You could see the panic rising in his eyes. As the collection plate moved ever closer to him, indecision tightened its grip on his heart. In his hand was a wad of cash, and, as he ruffled through the various bills, one could almost hear the question that echoed in his head. “How much should I put in the plate”? After years of being a deacon in a number of churches representing different denominations, I have seen this scenario played out regularly. Suddenly, as the pastor announces the collection of the offering, the struggle begins, almost as if it were a surprise that there would be a collection during worship.
Our pastors diligently prepare every week for worship. They spend hours reading the appointed text, consulting commentaries, writing prayers, and selecting appropriate music. Dr. Dennis Prutow, Professor Emeritus at the Reformed Presbyterian Theological Seminary, notes in the introduction to his book Public Worship 101, “There is a great privilege the people of God have of drawing near to God in corporate, public worship. In corporate, public worship, God is pleased to draw near to His people to renew His covenant with them and to assure them that they belong to Him and that He is indeed their God.”
Therefore, brothers, since we have confidence to enter the holy places by the blood of Jesus, by the new and living way that he opened for us through the curtain, that is, through his flesh, and since we have a great priest over the house of God, let us draw near with a true heart in full assurance of faith, with our hearts sprinkled clean from an evil conscience and our bodies washed with pure water (Heb. 10:19-22).
Just as the pastor has prepared for the Lord’s Day, the flock needs to prepare for the feeding that the shepherd is to deliver. The people need to open their ears to hear the spoken Word of God and draw the incredible joy that comes from the confidence in the knowledge of adoption into His family.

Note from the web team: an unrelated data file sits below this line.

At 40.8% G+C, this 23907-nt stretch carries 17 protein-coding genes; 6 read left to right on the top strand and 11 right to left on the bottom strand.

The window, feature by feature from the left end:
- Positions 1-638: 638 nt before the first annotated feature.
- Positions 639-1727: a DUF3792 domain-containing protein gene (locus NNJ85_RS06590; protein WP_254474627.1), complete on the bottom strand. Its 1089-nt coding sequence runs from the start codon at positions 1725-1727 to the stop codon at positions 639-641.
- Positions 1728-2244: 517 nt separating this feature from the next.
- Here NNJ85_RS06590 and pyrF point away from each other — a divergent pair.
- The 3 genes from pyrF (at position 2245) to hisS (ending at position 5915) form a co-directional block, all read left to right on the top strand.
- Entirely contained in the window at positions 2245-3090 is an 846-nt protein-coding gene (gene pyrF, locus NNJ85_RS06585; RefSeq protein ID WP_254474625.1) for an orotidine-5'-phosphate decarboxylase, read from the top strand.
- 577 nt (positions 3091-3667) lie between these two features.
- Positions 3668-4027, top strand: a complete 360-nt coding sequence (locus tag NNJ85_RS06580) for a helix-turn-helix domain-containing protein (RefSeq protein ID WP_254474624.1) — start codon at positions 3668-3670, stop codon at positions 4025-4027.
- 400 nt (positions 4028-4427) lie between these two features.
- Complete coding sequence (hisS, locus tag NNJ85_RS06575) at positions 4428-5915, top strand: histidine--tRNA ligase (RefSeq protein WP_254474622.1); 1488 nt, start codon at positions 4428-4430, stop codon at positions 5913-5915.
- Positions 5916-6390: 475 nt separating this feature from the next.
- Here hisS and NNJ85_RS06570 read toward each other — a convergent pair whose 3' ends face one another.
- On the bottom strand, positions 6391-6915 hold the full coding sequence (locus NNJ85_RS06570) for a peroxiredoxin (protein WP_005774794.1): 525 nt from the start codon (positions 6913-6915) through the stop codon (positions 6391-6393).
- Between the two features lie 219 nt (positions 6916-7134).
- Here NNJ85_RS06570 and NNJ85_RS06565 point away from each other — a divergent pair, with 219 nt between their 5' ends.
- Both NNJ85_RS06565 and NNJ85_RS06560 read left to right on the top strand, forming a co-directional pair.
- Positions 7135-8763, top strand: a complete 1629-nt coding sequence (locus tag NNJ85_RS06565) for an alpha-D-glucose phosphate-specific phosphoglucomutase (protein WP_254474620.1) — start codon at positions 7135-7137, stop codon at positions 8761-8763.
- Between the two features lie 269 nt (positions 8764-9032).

Attitudes about and attention to the stewardship of His things varies greatly amongst Christians. Some arrive to worship prepared, check written or cash counted, ready for the return of His bounty in our lives to further the work of the church in His kingdom. Other Christians give the topic little thought, randomly giving as they remember. I even know of a person who routinely placed an empty envelop in the collection plate so that those watching might think he was giving.
What are some things that we might consider as we think more intentionally about the stewardship of His things?
- Are you encouraged in your spiritual growth and trust in God as you give to the work of His kingdom?
- We recall that God is the owner of all things, and He has entrusted those things to our care and attention.
- When we are focused on God and His things, our priorities are changed from our self-focused desires and toward His kingdom. We no longer neglect His works in the pursuit of our own ambitions.
- Reflect upon the great and mighty things He is doing in the world. Globally, people are coming to faith in Christ, lives are being transformed, and He is being glorified.
- We are reminded to be joyful in our giving. We are in His presence in our acts of stewardship during worship.
Practically, we can be thinking of many things in our stewarding responsibilities.
- How are you preparing your children to worship God with tithes and offerings? At some point, a child needs to move beyond being given a coin to put in the basket.
- Have you thought about the things the Lord has entrusted to your care and how you will honor Him when you are called home - your Last Act of Stewardship?
- How well do you know the organizations that you support financially? Are they well-run and responsible, or are they working against His kingdom?
- Are you supporting the works of your own denomination or church?
Matthew 25 and Luke 19 record for us the parable of the talents. On the day of the settling of accounts, will the Lord make that pronouncement we so desire to hear, “Well done good and faithful servant”? Be faithful in the little that He has placed in your control.
Learn more about Reformed Presbyterian Theological Seminary at RPTS.edu.